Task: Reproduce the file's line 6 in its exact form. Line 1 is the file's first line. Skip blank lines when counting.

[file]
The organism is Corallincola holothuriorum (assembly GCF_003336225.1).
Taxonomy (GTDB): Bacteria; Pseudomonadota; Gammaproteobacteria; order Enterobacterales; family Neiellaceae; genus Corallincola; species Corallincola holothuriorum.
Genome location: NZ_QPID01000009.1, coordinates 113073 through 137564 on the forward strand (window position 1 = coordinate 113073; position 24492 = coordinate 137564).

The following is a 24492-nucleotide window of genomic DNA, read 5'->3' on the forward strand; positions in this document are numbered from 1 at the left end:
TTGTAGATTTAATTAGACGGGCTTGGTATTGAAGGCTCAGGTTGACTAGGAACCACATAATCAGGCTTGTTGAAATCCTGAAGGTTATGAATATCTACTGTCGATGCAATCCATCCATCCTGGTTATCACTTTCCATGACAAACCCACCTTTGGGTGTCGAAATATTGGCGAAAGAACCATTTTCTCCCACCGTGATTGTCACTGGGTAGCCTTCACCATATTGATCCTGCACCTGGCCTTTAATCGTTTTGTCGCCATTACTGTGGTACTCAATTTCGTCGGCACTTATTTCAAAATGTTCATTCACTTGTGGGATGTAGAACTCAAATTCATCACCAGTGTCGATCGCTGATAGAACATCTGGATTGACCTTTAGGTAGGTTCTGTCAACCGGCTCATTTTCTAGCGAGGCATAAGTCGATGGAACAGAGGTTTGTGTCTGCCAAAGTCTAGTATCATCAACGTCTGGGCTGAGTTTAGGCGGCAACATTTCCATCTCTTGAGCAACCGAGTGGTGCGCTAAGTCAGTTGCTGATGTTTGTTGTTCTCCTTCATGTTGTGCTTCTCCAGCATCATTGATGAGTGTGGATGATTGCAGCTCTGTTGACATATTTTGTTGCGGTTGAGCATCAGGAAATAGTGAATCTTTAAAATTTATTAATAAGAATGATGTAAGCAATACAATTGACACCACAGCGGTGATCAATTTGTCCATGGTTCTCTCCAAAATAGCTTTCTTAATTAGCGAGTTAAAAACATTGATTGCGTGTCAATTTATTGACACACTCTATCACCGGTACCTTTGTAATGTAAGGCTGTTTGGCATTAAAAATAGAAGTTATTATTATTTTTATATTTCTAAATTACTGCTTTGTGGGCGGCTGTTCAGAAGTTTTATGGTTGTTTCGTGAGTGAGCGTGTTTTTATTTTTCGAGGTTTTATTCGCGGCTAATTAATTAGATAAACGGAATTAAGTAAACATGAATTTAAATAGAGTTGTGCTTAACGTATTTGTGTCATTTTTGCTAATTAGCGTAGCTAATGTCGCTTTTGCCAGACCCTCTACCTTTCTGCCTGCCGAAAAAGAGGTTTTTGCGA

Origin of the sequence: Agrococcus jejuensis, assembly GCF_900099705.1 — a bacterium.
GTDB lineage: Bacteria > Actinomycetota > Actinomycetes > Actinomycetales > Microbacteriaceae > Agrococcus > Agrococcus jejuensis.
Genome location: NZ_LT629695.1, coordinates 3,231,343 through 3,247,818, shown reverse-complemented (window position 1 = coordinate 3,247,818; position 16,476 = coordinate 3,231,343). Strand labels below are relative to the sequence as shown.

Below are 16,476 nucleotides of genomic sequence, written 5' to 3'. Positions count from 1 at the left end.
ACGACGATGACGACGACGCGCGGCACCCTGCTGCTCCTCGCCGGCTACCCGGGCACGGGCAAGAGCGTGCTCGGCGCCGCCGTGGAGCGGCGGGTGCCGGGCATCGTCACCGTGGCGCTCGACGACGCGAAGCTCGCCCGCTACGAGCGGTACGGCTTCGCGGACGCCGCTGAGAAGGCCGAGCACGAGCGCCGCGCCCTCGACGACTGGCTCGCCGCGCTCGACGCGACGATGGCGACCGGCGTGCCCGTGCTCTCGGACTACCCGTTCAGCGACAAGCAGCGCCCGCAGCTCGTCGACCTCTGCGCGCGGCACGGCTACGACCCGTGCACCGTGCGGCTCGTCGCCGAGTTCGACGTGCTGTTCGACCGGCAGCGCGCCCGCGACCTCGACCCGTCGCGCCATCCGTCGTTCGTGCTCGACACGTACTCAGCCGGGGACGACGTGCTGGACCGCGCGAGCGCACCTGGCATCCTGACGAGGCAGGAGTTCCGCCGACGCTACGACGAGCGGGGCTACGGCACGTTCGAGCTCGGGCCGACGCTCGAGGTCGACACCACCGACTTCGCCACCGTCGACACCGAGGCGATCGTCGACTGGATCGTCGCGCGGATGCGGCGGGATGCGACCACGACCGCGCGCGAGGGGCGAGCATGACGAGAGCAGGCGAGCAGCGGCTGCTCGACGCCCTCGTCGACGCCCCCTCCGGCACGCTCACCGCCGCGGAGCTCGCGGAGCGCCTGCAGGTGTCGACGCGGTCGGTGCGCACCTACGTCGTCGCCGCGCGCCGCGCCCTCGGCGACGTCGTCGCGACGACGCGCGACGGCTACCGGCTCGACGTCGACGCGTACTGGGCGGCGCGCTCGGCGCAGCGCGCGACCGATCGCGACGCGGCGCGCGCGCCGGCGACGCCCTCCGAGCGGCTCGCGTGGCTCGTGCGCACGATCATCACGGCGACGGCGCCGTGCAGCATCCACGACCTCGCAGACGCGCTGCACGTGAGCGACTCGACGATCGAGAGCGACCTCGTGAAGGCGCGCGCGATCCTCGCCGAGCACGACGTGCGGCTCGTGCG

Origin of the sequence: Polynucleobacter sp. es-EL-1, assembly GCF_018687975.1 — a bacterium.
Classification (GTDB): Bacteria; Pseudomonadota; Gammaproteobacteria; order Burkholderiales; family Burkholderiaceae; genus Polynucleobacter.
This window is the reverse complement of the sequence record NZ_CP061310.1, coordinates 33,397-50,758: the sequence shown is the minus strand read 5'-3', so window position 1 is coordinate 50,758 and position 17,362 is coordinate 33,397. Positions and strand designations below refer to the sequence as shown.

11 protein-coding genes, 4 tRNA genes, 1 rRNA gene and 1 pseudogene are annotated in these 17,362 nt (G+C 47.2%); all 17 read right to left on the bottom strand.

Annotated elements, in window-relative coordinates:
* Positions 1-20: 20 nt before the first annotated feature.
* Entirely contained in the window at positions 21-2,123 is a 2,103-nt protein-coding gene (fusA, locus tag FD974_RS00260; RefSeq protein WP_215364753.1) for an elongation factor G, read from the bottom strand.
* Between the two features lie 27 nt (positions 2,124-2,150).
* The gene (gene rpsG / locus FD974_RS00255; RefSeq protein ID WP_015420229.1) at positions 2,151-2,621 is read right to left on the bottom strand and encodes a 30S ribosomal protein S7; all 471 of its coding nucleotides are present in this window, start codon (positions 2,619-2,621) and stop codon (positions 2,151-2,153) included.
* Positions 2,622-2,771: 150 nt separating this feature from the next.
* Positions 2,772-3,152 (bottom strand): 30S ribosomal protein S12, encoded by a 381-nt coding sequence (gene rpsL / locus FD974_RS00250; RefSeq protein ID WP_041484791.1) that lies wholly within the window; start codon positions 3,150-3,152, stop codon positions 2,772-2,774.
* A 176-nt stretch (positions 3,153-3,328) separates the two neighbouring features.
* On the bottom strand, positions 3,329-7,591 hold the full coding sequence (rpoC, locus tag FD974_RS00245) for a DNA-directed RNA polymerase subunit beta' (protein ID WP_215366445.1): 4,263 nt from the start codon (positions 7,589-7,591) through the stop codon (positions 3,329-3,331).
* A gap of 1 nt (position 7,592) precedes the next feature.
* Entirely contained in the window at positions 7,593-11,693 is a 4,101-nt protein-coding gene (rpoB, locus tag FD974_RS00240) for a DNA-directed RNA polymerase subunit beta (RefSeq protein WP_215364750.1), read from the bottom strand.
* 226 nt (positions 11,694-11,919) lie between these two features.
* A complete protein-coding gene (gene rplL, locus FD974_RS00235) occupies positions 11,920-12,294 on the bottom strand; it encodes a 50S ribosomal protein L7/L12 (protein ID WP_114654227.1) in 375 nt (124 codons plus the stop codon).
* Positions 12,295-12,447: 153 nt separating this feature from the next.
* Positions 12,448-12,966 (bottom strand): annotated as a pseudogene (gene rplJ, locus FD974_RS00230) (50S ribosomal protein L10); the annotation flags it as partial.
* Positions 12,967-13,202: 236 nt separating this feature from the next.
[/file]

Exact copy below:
Origin of the sequence: Agrococcus jejuensis, assembly GCF_900099705.1 — a bacterium.